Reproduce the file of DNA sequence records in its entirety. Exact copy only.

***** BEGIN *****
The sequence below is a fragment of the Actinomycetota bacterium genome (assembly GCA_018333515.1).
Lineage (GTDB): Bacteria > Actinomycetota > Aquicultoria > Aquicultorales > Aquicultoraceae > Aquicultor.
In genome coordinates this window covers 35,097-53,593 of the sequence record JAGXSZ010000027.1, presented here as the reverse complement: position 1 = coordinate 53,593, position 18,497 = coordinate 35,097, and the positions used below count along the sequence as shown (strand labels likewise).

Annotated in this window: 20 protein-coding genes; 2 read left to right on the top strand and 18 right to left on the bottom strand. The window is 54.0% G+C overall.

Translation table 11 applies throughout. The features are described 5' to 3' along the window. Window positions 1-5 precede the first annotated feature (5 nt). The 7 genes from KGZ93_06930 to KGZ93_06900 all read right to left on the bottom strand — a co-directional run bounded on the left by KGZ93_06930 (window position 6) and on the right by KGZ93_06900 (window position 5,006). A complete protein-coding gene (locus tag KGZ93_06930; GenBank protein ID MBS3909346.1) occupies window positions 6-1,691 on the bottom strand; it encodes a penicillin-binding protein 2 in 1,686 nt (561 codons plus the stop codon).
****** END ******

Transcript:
The sequence below is a fragment of the Actinomycetota bacterium genome (assembly GCA_018333515.1).
Lineage (GTDB): Bacteria > Actinomycetota > Aquicultoria > Aquicultorales > Aquicultoraceae > Aquicultor.
In genome coordinates this window covers 35,097-53,593 of the sequence record JAGXSZ010000027.1, presented here as the reverse complement: position 1 = coordinate 53,593, position 18,497 = coordinate 35,097, and the positions used below count along the sequence as shown (strand labels likewise).

Annotated in this window: 20 protein-coding genes; 2 read left to right on the top strand and 18 right to left on the bottom strand. The window is 54.0% G+C overall.

Translation table 11 applies throughout. The features are described 5' to 3' along the window. Window positions 1-5 precede the first annotated feature (5 nt). The 7 genes from KGZ93_06930 to KGZ93_06900 all read right to left on the bottom strand — a co-directional run bounded on the left by KGZ93_06930 (window position 6) and on the right by KGZ93_06900 (window position 5,006). A complete protein-coding gene (locus tag KGZ93_06930; GenBank protein ID MBS3909346.1) occupies window positions 6-1,691 on the bottom strand; it encodes a penicillin-binding protein 2 in 1,686 nt (561 codons plus the stop codon).